RUFFALO: Banner knows probably more about Thanos than anybody, and he’s really trying to impress upon everybody how dangerous he is. It’s a little bit of a Chicken Little [scenario]. He comes in screaming bloody murder … He’s seen what damage he can cause and how powerful he is. And the entire group is in disarray, so he’s also getting caught up on what’s happened here, and trying to get them to transcend their differences and impress upon them how much danger they’re actually facing.
That sounds like a very good Banner reaction, does The Hulk feel any differently?
RUFFALO: The Hulk is also mightily impressed by Thanos.
Chadwick, in Civil War you didn’t really seem to have an alliance to either side, you kinda had your own agenda. Have your principals since shifted in this movie?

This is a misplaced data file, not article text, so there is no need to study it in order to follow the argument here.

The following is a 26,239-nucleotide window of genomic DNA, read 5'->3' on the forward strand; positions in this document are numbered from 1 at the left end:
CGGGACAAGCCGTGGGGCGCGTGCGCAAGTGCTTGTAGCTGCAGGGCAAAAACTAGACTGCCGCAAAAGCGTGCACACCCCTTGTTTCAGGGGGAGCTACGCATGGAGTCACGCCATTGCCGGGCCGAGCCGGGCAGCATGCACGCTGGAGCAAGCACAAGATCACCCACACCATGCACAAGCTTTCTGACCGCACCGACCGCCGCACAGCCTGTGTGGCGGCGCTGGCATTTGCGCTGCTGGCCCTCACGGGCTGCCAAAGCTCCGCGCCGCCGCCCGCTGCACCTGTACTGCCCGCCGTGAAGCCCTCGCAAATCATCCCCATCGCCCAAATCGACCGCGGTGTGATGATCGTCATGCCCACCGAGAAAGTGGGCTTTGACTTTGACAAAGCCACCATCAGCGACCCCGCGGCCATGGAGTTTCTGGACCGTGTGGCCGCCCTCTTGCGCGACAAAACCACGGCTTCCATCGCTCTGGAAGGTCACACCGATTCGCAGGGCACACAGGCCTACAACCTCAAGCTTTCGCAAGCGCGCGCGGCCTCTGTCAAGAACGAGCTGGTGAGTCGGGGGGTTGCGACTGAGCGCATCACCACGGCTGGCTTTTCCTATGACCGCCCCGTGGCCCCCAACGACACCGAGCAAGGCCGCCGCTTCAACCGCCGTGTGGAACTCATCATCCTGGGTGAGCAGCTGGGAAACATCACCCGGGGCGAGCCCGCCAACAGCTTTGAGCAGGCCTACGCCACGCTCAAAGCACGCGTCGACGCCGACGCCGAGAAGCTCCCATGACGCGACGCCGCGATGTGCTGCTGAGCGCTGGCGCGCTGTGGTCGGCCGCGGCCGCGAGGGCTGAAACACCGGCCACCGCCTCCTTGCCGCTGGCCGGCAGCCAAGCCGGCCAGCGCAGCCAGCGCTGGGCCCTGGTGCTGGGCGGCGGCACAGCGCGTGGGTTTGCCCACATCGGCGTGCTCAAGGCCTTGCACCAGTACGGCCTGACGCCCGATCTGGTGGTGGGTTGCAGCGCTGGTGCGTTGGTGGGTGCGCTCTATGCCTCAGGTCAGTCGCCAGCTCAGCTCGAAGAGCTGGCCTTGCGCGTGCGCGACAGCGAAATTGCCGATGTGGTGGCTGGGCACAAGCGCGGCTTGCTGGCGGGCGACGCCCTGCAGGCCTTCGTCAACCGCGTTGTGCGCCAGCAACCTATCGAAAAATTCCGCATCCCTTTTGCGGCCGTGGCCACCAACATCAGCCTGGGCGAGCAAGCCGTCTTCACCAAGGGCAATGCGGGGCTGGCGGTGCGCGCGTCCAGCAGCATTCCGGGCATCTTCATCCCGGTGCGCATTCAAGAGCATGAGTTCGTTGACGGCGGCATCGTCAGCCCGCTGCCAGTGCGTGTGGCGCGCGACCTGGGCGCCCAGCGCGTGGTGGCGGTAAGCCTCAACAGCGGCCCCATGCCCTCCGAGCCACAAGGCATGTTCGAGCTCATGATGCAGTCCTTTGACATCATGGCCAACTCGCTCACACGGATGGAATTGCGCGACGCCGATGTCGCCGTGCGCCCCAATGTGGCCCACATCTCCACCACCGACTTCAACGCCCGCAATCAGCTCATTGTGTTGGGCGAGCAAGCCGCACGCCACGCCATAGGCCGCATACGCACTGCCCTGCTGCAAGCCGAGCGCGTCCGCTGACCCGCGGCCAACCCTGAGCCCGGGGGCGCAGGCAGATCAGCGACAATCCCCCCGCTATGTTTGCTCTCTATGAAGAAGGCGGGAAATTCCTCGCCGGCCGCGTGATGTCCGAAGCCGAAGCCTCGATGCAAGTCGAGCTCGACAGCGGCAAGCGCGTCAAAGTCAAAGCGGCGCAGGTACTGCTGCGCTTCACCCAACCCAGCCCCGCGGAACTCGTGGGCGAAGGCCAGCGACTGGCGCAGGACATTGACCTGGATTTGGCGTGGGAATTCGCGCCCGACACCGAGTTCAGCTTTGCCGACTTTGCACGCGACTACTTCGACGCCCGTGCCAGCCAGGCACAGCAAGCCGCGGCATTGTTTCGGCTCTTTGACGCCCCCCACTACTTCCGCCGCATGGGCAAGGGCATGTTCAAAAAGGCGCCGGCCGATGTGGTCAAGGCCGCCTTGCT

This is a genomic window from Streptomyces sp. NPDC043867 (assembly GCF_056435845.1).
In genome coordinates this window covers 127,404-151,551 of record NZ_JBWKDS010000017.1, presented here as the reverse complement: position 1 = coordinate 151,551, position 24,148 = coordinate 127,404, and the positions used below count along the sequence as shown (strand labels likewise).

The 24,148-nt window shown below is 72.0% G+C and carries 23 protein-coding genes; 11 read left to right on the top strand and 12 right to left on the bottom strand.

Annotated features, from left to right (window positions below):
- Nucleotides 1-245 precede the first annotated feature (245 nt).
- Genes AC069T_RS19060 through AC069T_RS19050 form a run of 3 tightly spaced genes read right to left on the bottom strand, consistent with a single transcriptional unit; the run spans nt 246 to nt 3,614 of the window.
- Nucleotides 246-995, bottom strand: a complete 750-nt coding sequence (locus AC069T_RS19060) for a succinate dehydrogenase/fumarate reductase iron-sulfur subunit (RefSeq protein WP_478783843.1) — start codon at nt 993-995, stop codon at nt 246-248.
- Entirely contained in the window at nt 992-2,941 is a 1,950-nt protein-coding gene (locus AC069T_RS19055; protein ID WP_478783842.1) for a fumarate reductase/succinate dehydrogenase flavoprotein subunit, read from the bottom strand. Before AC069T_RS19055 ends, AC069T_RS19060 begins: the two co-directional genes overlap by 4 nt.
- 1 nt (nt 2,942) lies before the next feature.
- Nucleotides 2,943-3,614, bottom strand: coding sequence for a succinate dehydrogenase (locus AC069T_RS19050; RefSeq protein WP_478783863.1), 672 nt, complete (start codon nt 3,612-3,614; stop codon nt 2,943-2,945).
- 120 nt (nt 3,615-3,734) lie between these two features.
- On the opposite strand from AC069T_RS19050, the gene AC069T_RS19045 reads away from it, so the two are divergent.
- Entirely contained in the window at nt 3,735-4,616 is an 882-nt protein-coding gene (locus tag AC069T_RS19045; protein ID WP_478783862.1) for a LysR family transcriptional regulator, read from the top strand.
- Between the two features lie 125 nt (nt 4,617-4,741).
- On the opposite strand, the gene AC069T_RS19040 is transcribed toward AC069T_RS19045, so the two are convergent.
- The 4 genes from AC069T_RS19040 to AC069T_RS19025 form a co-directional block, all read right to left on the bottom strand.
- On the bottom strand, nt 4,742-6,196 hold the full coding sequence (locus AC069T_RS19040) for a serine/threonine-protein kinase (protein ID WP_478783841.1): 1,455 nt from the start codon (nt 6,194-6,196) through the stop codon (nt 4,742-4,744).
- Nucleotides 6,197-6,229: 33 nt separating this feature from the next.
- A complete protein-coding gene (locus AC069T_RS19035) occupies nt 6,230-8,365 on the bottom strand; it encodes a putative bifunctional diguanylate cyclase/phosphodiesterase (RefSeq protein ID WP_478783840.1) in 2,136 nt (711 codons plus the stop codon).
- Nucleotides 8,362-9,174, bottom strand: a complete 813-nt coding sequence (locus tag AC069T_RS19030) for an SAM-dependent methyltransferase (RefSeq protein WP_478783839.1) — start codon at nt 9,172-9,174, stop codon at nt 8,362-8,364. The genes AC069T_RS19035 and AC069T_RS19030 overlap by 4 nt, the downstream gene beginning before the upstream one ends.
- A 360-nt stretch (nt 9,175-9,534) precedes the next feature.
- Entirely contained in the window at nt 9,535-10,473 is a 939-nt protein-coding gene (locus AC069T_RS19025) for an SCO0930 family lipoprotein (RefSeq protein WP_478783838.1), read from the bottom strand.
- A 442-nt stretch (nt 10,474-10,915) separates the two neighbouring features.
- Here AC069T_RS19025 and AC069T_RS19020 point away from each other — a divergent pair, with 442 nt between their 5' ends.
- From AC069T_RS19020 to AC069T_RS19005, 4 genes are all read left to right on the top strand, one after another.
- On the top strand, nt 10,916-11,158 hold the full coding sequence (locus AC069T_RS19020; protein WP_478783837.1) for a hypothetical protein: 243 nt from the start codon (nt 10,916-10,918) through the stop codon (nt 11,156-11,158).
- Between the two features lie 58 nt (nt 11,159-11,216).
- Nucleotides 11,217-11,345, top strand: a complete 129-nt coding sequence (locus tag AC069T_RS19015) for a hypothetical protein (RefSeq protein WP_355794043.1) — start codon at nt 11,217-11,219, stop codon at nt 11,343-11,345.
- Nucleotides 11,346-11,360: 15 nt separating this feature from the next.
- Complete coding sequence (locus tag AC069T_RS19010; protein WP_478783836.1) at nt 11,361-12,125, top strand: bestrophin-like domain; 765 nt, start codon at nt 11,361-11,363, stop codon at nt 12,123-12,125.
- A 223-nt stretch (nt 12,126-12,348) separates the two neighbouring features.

BOSEMAN: Yes. Yes, yes.
In a lot of those comic stories with Thanos, like “Infinity Gauntlet” and “Infinity War,” Hulk is at a place where is speaking in complete sentences. Is he doing that here?
RUFFALO: Really little, little ones.
Is he still monosyllabic in this?
RUFFALO: The division between Hulk and Banner is starting to blur a little bit, and so you have a Hulk that can actually express himself without being angry. There are sentences, yes. We’re getting into like a five-year-old.
The last time we saw Banner and Black Widow together they were at a very critical moment … I’m curious to how that might be explored in this film.
RUFFALO: They’re star-crossed lovers, so it’ll be something they’re dealing with for the rest of their living days I think. Whether it’s requited or unrequited, I don’t imagine that’s gonna go away any time soon in one iteration or another.